As the dust settles from Monday’s federal election, to paraphrase former prime minister Kim Campbell, it’s time to talk about serious issues again.
The Conservatives were hoping to make 2015 a free trade election, by signing onto the world’s largest trade deal at the end of July. But things didn’t go as planned at the talks in Maui, and Canada was among the players that walked away from the Trans-Pacific Partnership table at that time.
Then came five days of round-the-clock negotiations in Atlanta, with the U.S. pushing for a deal with Japan, Korea, Australia and other Pacific Rim powerhouses to normalize trade in 40 per cent of the world’s economy. And the TPP came together at the end of September.
Canada and B.C. essentially got what our governments were demanding, which was broad access to Pacific Rim markets and continued protection for nearly all of domestic dairy, poultry and egg markets. Also preserved was B.C.’s regulated market for logs and U.S. lumber sales.
The 200-kg gorilla of the TPP burst out in the heat of the election campaign, and the Kim Campbell rule was demonstrated again. Much of the discussion revolved around alleged secrecy, as the legal text of the deal won’t be out for some time to come. Protected farmers downed their pitchforks, counting their blessings, and their guaranteed compensation.
The NDP was forced to come out against the TPP, as it was against trade deals with the U.S., Mexico, Europe and others. But it’s getting lonely for them as the rest of the world moves on.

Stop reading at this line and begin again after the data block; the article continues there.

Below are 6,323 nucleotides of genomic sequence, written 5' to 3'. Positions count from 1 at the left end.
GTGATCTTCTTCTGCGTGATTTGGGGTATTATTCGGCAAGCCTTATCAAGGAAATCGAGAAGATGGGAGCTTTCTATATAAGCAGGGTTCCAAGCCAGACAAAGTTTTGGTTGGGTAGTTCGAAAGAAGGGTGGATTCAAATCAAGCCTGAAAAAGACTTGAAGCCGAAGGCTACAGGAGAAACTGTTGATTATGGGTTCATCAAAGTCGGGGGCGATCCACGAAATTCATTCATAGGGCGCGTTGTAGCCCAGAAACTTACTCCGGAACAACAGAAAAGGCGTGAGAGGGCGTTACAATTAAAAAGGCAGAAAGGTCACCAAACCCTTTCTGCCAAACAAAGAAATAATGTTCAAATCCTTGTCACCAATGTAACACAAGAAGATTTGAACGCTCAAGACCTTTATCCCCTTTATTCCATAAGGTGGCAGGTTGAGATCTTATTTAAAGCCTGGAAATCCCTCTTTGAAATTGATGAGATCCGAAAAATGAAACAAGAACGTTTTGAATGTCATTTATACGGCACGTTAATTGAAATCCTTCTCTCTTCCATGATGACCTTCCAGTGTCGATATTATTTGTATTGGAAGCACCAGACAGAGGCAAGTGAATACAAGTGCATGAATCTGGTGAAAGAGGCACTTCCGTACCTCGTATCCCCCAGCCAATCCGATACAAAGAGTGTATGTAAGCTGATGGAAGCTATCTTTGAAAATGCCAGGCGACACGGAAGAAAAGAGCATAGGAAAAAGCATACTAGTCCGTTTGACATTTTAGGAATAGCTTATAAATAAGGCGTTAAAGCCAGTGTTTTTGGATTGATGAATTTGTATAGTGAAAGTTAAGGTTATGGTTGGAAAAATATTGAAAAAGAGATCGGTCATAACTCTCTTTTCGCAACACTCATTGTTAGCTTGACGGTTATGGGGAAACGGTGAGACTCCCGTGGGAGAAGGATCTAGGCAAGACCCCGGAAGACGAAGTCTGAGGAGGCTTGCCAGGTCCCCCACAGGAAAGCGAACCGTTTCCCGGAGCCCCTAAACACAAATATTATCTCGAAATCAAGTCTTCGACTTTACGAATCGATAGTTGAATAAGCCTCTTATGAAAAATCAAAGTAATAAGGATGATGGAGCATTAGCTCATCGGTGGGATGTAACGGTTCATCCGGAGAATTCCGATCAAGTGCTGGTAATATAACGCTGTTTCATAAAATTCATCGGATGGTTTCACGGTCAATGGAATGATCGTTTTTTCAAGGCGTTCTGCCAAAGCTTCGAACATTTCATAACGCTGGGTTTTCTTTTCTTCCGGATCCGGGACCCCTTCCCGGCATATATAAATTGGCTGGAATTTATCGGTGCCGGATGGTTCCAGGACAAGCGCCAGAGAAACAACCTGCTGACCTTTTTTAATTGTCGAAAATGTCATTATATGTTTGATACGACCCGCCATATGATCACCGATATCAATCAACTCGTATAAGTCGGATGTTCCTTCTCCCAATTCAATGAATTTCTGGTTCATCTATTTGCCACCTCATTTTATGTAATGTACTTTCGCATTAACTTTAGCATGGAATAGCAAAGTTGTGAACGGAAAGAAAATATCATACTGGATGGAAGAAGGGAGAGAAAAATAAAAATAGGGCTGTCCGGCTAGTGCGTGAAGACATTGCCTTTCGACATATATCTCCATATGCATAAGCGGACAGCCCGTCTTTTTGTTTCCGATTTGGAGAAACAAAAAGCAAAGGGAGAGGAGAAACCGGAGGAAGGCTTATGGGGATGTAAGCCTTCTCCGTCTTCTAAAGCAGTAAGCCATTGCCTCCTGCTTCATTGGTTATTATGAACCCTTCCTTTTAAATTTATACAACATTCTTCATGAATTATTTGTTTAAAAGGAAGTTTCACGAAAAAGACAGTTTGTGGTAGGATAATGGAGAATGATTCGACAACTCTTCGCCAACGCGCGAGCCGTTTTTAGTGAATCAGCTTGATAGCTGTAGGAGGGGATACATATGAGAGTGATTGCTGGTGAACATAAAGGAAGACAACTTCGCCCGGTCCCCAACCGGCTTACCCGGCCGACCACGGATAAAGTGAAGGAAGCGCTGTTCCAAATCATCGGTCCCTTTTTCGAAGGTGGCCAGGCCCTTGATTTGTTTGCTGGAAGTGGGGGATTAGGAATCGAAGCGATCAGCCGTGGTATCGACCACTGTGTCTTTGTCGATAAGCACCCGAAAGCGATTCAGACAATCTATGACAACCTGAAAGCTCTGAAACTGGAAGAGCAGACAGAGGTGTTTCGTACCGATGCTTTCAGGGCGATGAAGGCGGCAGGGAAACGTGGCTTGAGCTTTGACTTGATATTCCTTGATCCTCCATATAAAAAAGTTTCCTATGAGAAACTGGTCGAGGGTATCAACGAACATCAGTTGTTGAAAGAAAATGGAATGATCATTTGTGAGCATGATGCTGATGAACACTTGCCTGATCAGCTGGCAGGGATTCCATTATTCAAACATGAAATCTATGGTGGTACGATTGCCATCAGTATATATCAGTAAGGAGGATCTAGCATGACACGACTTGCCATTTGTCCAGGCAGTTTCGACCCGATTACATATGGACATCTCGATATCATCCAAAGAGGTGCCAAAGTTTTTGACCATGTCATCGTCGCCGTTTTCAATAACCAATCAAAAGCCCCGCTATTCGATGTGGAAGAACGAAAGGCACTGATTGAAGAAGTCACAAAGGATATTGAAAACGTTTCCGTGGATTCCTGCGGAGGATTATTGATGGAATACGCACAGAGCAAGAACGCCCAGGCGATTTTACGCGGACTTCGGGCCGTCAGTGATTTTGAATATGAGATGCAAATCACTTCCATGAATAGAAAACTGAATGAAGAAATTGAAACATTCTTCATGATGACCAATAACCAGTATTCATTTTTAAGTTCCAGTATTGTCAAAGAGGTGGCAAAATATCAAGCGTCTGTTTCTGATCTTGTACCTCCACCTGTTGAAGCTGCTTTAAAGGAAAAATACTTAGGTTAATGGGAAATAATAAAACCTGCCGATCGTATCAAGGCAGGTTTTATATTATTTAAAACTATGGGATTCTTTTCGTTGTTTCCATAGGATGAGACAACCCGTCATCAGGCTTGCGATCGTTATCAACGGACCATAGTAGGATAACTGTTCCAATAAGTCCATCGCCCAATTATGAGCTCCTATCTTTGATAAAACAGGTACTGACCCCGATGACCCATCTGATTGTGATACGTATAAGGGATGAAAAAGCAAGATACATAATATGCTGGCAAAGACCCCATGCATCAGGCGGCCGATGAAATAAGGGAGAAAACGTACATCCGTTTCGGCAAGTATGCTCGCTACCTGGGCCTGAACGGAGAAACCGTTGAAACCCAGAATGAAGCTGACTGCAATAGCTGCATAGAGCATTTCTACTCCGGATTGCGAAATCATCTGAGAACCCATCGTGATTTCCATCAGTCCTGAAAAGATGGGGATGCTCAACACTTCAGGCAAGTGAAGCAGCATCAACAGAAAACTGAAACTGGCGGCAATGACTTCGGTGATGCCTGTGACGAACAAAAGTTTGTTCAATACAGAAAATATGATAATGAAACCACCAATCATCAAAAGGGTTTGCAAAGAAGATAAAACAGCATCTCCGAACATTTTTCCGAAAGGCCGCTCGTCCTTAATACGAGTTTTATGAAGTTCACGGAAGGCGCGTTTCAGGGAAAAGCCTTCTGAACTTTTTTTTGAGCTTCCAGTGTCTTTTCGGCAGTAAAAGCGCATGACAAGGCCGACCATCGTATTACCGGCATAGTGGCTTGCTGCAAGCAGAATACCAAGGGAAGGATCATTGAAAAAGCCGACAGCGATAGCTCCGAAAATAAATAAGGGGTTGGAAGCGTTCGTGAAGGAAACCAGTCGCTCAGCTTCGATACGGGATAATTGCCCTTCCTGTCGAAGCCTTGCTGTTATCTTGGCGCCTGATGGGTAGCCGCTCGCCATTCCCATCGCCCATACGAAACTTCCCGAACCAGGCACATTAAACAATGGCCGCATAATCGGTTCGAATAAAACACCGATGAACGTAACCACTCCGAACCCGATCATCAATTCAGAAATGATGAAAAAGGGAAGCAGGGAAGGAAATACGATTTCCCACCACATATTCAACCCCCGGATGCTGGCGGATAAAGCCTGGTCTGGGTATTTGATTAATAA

Within days of the TPP deal, the World Bank issued one of its periodic reports on “extreme poverty,” which it defines as an income of less than $1.90 U.S. a day. And 2015 is the first year when fewer than 10 per cent of the world’s people remain below this global poverty line, down from 12.8 per cent in 2012.
It’s easy for comfortable First World folks to protest conditions in running shoe and cell phone factories in India or China, but the graph of extreme poverty in those countries shows steep decline since 1990. Trade and technology are lifting up the poorest of the world.
For B.C., withdrawing from Pacific Rim trade is unthinkable. We worry a lot about lumber and copper and natural gas, but the TPP also opens up huge markets for services, where much of our economic future awaits.
The question for us is simple. Can we compete in health sciences, engineering, architecture, digital media, and information technology? Do we want to?
The TPP doesn’t change B.C.’s dependency on the United States. As with NAFTA, our vital lumber trade remains under a separate agreement, which expired on Oct. 1.
I’m told by federal and provincial officials that at this stage, the U.S. isn’t even taking our calls on the softwood lumber agreement, which Canada and B.C. want extended. Americans are preoccupied with the TPP and domestic politics.
After decades of bitter legal actions from the American industry, the latest softwood deal has provided a rough peace. It set a floor price for B.C.’s allegedly subsidized lumber exports, with an export tax collected by Canada when the price went below the floor of $355 per thousand board feet. That money went back into our government general revenue.
Higher prices meant no export tax was collected through 2014 and early 2015, and only five per cent as of September. Now that the agreement is expired, by default we have actual free trade in lumber for up to the next year.